As part of this update, we’ll also incorporate the page experience metrics into our ranking criteria for the Top Stories feature in Search on mobile, and remove the AMP requirement from Top Stories eligibility.
This update doesn’t arrive until next year, but the message is clear: fast websites will be rewarded in search. I’ll be glad to see an end to AMP’s blackmail tactics.
Reinventing the web the long way around, in a way that gives Google even more control of it. No thanks.
How Robin really feels about Google AMP:
Here’s my hot take on this: fuck the algorithm, fuck the impressions, and fuck the king. I would rather trade those benefits and burn my website to the ground than be under the boot and heel and of some giant, uncaring corporation.
Time to Interactive (TTI) is the most impactful metric to your performance score.
Therefore, to receive a high PageSpeed score, you will need a speedy TTI measurement.
At a high level, there are two significant factors that hugely influence TTI:
Bruce wonders why Google seems to prefer separate chunks of JSON-LD in web pages instead of interwoven microdata attributes:
I strongly feel that metadata that is separated from the user-visible data associated with it highly susceptible to metadata partial copy-paste necrosis. User-visible text is also developer-visible text. When devs copy/ paste that, it’s very easy to forget to copy any associated metadata that’s not interleaved, leading to errors.
What if accessibility were a ranking signal for Google search results?
Here’s a thought: what if Google put its thumb on the scale again, only this time for accessibility? What if it treated the Lighthouse accessibility score as a first-class ranking metric?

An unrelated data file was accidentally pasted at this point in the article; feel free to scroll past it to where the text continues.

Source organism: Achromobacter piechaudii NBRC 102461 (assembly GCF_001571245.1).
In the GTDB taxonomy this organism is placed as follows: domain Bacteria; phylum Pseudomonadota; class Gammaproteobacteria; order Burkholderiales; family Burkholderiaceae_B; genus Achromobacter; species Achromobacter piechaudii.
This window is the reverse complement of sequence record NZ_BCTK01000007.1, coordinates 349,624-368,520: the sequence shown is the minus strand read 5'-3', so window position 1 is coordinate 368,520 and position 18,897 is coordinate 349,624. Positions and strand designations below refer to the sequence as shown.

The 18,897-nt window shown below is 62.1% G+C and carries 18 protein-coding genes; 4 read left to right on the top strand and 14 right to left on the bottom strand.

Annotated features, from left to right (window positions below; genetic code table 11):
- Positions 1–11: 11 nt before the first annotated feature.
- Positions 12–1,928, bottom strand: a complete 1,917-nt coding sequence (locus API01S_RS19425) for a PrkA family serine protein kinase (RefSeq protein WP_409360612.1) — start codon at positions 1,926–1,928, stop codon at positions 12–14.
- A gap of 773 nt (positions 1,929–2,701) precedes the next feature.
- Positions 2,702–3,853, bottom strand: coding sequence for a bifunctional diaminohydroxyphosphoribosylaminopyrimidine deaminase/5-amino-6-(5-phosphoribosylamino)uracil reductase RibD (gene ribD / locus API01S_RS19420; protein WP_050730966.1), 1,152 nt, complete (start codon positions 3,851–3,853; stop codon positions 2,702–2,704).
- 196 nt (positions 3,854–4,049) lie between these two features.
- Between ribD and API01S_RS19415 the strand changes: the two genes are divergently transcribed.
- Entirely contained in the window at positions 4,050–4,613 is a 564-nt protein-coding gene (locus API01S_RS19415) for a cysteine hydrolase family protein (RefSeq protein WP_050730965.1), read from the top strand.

Google hijacking and hosting your AMP pages (in order to pre-render them) is pretty terrible for user experience and security:
I’m trying to establish my company as a legitimate business that can be trusted by a stranger to build software for them. Having google.com reeks of a phishing scam or fly by night operation that couldn’t afford their own domain.
I signed this open letter.
We are a community of individuals who have a significant interest in the development and health of the World Wide Web (“the Web”), and we are deeply concerned about Accelerated Mobile Pages (“AMP”), a Google project that purportedly seeks to improve the user experience of the Web.
Good news! Google will graciously allow non-Google-hosted AMP pages to get the AMP blessing in search results.
Bad news! It requires publishers to package up their AMP pages in a new packaging format that browsers don’t support yet.
I’ve had a few conversations with members of the Google AMP team, and I do believe they care about making the web better. But given how AMP pages are privileged in Google’s search results, the net effect of the team’s hard, earnest work comes across as a corporate-backed attempt to rewrite HTML in Google’s image. Now, I don’t know if these new permutations of AMP will gain traction among publishers. But I do know that no single company should be able to exert this much influence over the direction of the web.